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The tax on corporate "super profits" was rejected by the legislature last month.
In an interview with Le Parisien, Borne said she would prefer companies to lower prices for consumers and give bonuses to employees to boost their spending power.
She said that the public would have a hard time understanding how firms can make huge gains while ordinary people are struggling.
Fresh calls for an exceptional tax on energy producers could be helped by her comments. The law was voted down by the National Assembly. The government did not back such a move, but it did get some support from the president.
Lawmakers in France rejected a windfall tax profit in a close vote.
The proposal to impose a windfall tax on energy companies is gaining steam in Germany as the ruling coalition tries to resolve a dispute over who should shoulder the burden of soaring gas costs. Spain last month unveiled plans for levies on banks and power companies to help fund its response to a growing cost of living crisis.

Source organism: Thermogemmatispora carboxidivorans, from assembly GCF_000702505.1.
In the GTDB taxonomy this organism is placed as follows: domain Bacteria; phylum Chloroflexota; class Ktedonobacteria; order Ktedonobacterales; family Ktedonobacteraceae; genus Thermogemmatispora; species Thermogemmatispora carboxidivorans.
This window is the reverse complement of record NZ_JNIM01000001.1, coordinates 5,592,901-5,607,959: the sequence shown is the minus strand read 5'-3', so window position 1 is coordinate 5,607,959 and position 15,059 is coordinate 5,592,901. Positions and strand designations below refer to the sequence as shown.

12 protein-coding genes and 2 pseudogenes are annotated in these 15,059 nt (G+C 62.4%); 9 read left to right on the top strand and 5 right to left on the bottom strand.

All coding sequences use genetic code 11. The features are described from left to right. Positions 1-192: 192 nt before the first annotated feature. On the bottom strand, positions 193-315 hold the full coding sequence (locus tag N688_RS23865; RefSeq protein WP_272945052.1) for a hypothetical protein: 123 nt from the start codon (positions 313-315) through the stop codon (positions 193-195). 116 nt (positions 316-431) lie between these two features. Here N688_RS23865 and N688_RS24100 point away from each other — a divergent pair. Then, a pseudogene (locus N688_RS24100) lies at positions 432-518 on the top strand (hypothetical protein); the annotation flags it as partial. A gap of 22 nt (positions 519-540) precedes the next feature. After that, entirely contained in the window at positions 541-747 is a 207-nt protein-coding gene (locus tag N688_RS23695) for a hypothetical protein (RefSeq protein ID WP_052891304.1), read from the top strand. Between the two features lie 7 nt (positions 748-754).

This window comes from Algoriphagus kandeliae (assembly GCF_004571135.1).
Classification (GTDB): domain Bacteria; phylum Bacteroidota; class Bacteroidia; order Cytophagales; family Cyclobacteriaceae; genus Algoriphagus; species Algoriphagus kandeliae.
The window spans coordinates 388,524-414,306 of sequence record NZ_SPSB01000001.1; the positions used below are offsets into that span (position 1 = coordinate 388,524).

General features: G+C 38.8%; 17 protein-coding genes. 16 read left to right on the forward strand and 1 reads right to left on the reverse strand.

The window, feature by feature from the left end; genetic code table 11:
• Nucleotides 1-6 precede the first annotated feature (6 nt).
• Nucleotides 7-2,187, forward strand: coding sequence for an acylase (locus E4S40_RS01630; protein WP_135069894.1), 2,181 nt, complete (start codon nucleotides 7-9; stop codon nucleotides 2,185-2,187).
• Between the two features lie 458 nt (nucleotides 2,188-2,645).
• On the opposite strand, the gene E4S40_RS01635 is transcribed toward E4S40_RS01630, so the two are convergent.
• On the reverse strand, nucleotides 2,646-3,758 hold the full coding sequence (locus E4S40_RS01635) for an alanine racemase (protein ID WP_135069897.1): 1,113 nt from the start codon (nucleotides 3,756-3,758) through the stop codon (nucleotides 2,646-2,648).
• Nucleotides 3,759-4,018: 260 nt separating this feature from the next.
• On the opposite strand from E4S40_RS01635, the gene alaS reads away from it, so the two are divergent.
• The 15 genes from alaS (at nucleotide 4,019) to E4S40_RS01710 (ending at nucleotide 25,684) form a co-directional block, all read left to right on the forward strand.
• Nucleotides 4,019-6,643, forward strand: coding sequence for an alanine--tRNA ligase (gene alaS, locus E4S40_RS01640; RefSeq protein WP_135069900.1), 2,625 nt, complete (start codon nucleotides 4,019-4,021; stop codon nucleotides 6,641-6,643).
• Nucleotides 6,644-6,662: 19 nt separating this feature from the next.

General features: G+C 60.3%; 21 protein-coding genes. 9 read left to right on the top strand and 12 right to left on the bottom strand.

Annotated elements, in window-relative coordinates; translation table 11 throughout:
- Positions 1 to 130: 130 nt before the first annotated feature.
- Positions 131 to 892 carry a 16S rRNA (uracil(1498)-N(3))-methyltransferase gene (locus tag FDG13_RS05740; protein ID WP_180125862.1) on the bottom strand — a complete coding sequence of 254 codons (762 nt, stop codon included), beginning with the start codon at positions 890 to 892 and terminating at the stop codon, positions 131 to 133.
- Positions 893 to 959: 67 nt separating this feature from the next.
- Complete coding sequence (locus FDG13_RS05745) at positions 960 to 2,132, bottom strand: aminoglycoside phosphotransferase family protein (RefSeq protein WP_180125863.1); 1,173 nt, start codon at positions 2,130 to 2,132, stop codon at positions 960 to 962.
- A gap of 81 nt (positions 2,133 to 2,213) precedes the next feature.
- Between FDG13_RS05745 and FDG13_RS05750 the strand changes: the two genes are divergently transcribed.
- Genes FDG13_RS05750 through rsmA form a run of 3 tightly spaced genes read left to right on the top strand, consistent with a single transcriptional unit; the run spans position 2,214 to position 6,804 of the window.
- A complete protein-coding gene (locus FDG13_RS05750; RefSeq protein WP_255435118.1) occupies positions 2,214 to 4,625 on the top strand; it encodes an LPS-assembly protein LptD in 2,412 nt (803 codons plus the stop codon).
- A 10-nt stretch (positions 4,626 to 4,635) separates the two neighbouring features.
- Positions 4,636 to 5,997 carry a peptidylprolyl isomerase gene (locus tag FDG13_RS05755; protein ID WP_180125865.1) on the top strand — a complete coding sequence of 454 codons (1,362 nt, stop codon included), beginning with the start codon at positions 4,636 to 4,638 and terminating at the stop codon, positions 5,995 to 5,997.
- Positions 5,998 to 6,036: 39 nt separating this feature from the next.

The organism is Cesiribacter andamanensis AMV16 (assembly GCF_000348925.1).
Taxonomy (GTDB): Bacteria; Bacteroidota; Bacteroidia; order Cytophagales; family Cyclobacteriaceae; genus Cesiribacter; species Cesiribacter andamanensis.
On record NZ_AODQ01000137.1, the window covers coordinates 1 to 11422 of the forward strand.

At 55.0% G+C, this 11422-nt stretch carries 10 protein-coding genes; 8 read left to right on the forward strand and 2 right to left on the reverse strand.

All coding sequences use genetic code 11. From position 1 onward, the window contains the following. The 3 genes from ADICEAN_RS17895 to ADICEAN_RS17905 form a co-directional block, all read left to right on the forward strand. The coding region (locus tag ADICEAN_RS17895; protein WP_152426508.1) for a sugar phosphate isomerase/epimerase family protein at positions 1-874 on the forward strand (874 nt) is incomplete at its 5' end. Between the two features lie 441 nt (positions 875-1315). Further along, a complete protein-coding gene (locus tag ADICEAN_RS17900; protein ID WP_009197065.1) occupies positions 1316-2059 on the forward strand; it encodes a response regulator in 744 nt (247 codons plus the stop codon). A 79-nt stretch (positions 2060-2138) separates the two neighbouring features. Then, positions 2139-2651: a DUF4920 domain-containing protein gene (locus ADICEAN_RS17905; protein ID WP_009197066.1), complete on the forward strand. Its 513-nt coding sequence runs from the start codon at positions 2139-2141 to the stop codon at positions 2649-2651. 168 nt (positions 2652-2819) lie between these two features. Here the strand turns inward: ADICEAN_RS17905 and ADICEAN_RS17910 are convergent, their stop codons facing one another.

Borne said in the interview that he was not closing the door on taxing super profits.
She said that the government would be watching to make sure companies use the new law to give more tax-free bonuses.
She didn't say where the money for the "green fund" would come from.
Borne is expected to speak at the conference.
The prime minister acknowledged the debate around calls for a ban or taxes on private jet flights, saying owners must lower emissions.
Private jets to Ibiza and Paris Surge as Rich Evade Travel Chaos.